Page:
A spontaneous spirit gripped the trio prompting them to begin making 20th album Clockwork Angels, out last month, just as they were about to tour.
That Time Machine retrospective jaunt took them back to Sheffield before they dashed back home again to finish a record that returns them to the Motorpoint Arena in 2013.
"We like what we do, we like to work," says Geddy simply, "but it was really difficult on us and at the same time very beneficial for the record.
"We started having written five songs, including the title track, recorded only two but we had the benefit of the spontaneity. We learned a lot about how quickly we are capable of recording now, a real confidence booster.
"And taking those songs out on the road without the finished album and seeing how the audience responded so favourably and knew the material was also testament to the way the world is now. Music spreads itself quickly across the internet, word of mouth, whatever.
"When we came back to recording we had a feel for how we were playing on tour so solidly in our mind we wanted to achieve that on the album. We felt we were really on top of our game on the last tour and hit a new level of interaction between the three of us. That was very much on our mind when we wrote the rest of the album. It was a reflection of what we had learned."
And they didn't skimp on content. At more than 66 minutes long, it is about double the length of early albums. Then this is a band that seek to create a musical event rather than a helping of music.
"We're pretty long-winded and it's hard to shut us up when we get going on something," grins Geddy. "It just seemed this album had moments that needed fleshing out. We didn't really watch the clock, not that we ever really watch it carefully.
"We were kind of in a groove, writing what we felt were necessary parts of the story and when we added it up in the end...holy crap, there's value for money."
Next year is the 45th anniversary since Rush formed and they have played more than 5,000 gigs.
Stylistically they have shifted through raw rock into epic synth-based rock and then somewhere in between, always based around the central core of Geddy's high tenor vocal and his, guitarist Alex Lifeson and drummer Neil Peart's virtuoso playing.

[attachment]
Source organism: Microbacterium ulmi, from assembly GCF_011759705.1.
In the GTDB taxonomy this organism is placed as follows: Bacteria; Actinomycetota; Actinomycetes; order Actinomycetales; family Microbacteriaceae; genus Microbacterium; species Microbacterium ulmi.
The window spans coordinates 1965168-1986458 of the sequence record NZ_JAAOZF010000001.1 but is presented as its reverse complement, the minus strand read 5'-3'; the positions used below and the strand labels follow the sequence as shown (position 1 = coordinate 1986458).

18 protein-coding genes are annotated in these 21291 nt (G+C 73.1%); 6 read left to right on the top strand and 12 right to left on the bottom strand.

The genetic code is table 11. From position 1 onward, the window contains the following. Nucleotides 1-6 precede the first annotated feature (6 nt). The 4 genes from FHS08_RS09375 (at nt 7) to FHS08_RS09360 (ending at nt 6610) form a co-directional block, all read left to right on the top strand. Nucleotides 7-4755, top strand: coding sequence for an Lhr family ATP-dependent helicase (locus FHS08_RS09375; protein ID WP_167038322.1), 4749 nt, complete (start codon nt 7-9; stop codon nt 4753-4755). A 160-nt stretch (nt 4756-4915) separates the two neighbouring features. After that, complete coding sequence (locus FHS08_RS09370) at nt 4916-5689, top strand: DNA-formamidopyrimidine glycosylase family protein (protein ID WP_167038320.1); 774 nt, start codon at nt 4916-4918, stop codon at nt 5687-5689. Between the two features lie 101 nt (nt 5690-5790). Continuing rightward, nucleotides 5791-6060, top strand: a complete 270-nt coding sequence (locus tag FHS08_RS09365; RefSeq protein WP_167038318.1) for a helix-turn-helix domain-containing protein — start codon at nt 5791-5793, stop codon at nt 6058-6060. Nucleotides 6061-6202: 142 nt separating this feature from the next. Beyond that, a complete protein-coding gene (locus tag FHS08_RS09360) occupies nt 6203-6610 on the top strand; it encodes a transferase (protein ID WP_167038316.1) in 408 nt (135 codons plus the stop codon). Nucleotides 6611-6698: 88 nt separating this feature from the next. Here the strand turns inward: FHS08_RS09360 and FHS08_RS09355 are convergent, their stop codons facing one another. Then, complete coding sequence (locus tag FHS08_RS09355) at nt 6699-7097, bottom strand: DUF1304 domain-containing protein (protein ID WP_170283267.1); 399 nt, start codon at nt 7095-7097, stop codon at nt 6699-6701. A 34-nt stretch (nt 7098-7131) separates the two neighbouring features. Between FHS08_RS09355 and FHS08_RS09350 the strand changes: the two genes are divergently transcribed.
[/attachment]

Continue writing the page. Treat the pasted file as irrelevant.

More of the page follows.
"It is intuitive. We don't really know what the final result is going to be until we get into it, but we each have something in the back of our minds that we like to improve upon or prove to ourselves.
"We go into a project with a quiet goal individually: Neil might have things technically he wants to accomplish or I might have a bee in my bonnet about one aspect. Alex may have a feeling we achieved live that we haven't on record.
"They're vague goals and once you get into the meat of it you look to satisfy those things throughout whatever happens to be the style of the thing you're working on. It's very much a reflection of the moment."
And that counts for Neil's lyrics which have sometimes meant Rush facing controversy. 2112 was said to have political connotations and Vapour Trails had a personal, faith questioning aspect. Although Geddy has released solo work, he remains content to voice Neil's words.
"I have to be able to stand behind the lyrics to sing them with authenticity and conviction. An audience can tell when you don't mean it.
"I don't always agree with Neil 100 per cent on what we're talking about, but I have to understand where it's coming from. And I have to feel there's a point in the lyrics I can relate to strongly.
"At times we talk about lyrics in great depth and other times there's no need. Maybe what I'm getting out of the lyric is very different to what he intends, because I know how I want to sing that song.
"I have a lot of respect for Neil's way with words and his originality of thought so for me he's got so much faith to allow me to mutilate his songs and take the bits out of them I feel are most effective.
"He'll take the rest of the song and re-work it. He's a perfectionist, respects the job I have to do as a singer and is quite happy to keep refining those lyrics until I get the vocal performance I feel I need, right down to the syllable."
It's a system that has helped the band sell 45 million albums and maintain a friendship that for Geddy and Alex began in childhood.
That solidarity is reflected by intensely loyal fans, often very defensive of a band that has rarely been fashionable.
"I don't think there is a typical Rush fan because the diversity within the Rush community is striking, at least from the stage looking out.
"I see young guys who look too hip to be Rush fans standing beside a guy who looks my age and has come with his kid and handed Rush down like a father teaches his kid to throw a baseball.
"There's always going to be the muso fan; players who come to see us because of our chops and that's how we started. We are musos and are always into that thing that makes you want to play better, faster, with more confidence.
"Some nights you feel you can play anything and that's part of the addiction of being a musician. You're looking for the perfect evening where the three of you are in that sweet spot all night long; it does happen but not as often as you would want. On the nights where you feel stiff, you're the same player, but some nights are more magic than others. I love it.
"We've had a long run and feel really fortunate about that. We've come all this way, we want to get our money's worth by playing all these songs, just like the fans."